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What to do when your Chromebook reaches the end of its life



  Chrome

Chromebooks are great for anyone who uses them: they put in an instant, have good battery life and update is a breeze. But the day comes when your Chromebook stops getting updates from Google. What are you doing then?

Google is in advance with its update policy: you can see the exact month and year a Chromebook or Chromebox stops receiving updates. Most Chromebooks still have a long life ahead of them, but Google has already started cutting some of the oldest models. If you have one of the older Chromebooks, start thinking about what to do when the updates stop coming.

Option One: Buy a New Chromebook

This is a little obvious, but it is worth saying: when your current Chromebook stops getting updates, the best thing you can do is probably to buy a newer device. In addition to getting security updates over the next few years, you will also make a big step in processing power, memory and battery life, making your new Chromebook more fun to use.

Chromebooks made over the past two years also have access to Android applications through the Google Play Store, as well as Linux applications. Of course, you can continue to use the new Chromebook as a simple browser, but newer models will give you more productivity options. Here are our favorite Chromebooks.

RELATED: The best Chromebooks you can buy, 201

8 Edition

Option Two: Install other Linux distributions

  Ubuntu runs on a Chromebook

Chrome OS builds on the top of the Linux kernel, why new models can install Linux applications. It also means that users can install Ubuntu and other Linux distributions. There are some problems you can get started with installing other versions of Linux, but overall, it's a great way to give your Chromebook a new life.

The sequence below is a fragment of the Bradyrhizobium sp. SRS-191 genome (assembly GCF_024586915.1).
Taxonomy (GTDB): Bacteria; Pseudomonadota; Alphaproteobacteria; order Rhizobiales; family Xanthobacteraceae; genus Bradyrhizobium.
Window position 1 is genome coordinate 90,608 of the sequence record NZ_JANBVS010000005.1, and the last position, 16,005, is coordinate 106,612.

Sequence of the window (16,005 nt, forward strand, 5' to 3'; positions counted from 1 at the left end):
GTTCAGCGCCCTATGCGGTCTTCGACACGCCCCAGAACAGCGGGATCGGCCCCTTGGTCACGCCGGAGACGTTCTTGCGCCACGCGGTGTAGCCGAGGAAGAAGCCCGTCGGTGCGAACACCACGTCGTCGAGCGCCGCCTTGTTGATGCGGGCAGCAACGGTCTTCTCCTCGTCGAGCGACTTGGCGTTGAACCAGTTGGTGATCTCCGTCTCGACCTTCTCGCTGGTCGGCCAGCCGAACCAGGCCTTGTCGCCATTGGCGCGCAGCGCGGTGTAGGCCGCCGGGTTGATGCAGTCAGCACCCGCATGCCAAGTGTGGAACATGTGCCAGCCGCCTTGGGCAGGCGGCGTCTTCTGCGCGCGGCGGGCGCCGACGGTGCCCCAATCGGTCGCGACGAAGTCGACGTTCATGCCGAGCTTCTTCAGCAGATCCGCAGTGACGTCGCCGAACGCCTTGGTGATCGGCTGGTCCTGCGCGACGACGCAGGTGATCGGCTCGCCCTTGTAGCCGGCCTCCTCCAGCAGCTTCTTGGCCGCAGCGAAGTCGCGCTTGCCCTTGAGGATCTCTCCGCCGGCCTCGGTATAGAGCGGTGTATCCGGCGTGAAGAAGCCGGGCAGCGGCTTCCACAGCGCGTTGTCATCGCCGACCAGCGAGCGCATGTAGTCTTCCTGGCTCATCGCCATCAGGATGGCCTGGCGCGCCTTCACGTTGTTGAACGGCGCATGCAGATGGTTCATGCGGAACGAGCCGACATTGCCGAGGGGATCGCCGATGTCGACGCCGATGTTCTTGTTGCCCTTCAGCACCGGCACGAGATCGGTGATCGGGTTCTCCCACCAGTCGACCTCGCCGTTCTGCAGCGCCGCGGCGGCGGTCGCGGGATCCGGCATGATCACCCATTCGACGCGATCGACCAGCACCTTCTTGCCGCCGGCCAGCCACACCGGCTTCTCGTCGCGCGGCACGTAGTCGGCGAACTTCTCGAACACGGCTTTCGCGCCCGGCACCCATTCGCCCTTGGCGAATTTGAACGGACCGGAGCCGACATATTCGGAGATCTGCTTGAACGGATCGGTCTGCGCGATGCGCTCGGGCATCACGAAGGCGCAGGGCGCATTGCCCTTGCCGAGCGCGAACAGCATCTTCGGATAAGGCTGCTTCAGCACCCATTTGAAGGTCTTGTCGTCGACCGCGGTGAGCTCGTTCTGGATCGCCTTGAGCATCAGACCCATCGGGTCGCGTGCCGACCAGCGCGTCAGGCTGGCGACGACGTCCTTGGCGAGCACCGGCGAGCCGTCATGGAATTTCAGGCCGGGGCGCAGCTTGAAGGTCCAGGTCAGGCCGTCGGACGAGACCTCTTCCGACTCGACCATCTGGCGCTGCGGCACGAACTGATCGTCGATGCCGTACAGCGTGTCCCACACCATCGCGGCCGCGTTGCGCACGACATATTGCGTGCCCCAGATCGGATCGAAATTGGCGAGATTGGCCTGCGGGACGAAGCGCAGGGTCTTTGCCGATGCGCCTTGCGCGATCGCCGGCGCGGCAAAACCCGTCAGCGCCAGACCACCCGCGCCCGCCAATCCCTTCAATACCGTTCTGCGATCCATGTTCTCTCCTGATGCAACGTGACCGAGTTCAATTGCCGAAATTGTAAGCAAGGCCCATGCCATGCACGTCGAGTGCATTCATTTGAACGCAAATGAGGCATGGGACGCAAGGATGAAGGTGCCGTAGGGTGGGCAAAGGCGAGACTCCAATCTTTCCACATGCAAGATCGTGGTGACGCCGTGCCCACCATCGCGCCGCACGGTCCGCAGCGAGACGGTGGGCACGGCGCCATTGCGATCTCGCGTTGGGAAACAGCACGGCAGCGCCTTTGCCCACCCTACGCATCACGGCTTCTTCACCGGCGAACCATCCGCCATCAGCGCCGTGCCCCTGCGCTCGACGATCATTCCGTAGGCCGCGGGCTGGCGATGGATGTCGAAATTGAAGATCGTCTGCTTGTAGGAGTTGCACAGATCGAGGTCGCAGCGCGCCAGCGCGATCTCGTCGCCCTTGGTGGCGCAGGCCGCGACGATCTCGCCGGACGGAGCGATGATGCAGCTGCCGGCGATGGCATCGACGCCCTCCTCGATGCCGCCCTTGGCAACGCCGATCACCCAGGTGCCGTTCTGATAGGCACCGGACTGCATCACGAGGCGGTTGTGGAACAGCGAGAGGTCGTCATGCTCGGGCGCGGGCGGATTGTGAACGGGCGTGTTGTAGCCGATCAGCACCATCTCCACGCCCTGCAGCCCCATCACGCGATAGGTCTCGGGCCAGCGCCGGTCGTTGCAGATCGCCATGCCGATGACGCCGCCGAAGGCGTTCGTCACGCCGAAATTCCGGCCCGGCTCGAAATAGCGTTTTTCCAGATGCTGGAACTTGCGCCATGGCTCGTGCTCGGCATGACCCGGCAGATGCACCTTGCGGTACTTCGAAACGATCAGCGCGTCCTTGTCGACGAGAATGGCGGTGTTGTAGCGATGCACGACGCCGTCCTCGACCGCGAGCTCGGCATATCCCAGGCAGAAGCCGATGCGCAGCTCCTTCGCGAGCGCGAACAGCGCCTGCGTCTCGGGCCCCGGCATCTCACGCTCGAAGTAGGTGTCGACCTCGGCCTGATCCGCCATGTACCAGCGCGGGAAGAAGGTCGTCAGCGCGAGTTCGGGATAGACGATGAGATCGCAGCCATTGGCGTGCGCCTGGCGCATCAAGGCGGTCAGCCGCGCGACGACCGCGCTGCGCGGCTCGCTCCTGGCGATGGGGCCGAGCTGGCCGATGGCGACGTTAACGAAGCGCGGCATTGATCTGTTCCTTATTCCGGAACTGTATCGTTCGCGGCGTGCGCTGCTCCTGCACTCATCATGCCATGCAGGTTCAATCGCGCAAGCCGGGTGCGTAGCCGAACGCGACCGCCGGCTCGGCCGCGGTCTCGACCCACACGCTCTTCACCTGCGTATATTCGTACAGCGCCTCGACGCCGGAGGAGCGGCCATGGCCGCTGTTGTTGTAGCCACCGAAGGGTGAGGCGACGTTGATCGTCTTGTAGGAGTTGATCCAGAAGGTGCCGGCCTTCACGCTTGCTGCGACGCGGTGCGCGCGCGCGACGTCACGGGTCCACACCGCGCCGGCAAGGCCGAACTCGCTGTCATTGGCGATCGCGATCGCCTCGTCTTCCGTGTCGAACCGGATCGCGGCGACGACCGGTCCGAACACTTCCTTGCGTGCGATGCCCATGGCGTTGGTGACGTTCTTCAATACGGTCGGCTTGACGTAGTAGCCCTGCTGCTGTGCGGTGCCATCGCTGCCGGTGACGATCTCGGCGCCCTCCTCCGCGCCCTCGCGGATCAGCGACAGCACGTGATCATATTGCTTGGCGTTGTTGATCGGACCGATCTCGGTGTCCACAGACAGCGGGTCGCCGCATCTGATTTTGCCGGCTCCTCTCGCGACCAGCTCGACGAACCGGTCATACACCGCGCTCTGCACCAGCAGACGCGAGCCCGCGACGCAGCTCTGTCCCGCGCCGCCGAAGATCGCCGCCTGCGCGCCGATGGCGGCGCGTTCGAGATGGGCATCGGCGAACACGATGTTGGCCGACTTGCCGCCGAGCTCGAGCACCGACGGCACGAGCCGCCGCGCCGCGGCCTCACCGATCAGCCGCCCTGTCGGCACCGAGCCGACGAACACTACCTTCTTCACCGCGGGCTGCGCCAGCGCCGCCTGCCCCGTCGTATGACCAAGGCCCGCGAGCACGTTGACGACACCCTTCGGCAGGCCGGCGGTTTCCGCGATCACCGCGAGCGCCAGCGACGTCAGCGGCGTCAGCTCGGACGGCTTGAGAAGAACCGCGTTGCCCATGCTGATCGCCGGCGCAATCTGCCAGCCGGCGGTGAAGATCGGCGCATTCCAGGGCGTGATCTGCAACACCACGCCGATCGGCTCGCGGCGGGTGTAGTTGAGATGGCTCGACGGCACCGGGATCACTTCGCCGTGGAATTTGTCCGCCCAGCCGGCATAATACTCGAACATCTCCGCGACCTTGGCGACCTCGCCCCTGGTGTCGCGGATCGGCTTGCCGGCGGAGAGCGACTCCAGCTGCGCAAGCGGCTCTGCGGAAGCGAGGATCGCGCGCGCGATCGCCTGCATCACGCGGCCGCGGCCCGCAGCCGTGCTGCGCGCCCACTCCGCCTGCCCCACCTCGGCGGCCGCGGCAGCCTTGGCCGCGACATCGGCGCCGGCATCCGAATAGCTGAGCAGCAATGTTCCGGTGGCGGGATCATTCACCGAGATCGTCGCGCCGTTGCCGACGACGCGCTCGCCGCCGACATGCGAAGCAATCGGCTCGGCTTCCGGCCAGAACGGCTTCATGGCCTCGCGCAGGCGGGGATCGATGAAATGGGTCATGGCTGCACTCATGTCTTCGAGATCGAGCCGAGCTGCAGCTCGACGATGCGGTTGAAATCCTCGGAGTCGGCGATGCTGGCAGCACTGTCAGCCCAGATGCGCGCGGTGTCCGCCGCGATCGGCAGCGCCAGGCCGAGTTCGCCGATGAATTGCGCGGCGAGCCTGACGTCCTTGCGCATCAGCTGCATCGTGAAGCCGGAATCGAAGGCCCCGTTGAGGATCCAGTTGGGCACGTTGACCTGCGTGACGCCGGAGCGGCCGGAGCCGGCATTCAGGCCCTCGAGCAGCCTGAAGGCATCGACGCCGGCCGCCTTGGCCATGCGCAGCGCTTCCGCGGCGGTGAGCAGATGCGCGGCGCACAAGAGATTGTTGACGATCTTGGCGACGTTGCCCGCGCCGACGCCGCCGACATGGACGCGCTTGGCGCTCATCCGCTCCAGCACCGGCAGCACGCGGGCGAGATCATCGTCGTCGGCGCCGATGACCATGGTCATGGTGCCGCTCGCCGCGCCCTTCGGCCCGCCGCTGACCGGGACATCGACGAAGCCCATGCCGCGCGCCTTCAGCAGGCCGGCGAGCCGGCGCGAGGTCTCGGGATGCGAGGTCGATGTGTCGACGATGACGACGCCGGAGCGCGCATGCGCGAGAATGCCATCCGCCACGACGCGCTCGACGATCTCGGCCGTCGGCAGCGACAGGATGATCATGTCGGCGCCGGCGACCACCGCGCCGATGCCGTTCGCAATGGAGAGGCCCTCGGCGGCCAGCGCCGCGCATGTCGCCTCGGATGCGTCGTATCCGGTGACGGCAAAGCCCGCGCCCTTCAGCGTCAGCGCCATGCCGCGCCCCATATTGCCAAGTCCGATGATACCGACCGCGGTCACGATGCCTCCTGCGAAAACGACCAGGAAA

RELATED: How to install Ubuntu Linux on your Chromebook with Crouton

Options Three: Install CloudReady by Neverware

  CloudReady by Neverware

CloudReady is an operating system developed by Neverware and is mainly used for to run Chromium OS on older Windows computers. But you can also use it on Chromebooks. Even better, it will look and feel just like Chrome OS, while getting security updates and some new features.

One important thing to keep in mind is that you need at least 8 GB of free space on your Chromebook to unpack the CloudReady OS before writing it to a USB device. If your older Chromebook only has 16GB of storage, you need to borrow another machine with more space to make the USB installation device.

RELATED: How to install Chrome OS from a USB device and run it on Any PC

Options Four: Continue using it normally

Keep in mind that this is not a long-term solution. You want to use a device that gets security updates to keep your information safe and your favorite sites can finally stop supporting the older version of the Chrome browser your Chromebook uses.

But it doesn't feel like you have to make a decision just this other to replace your Chromebook or change the software. It still works most, so you can give yourself a few weeks to compare new models or to determine which Linux operating system you want to switch to.


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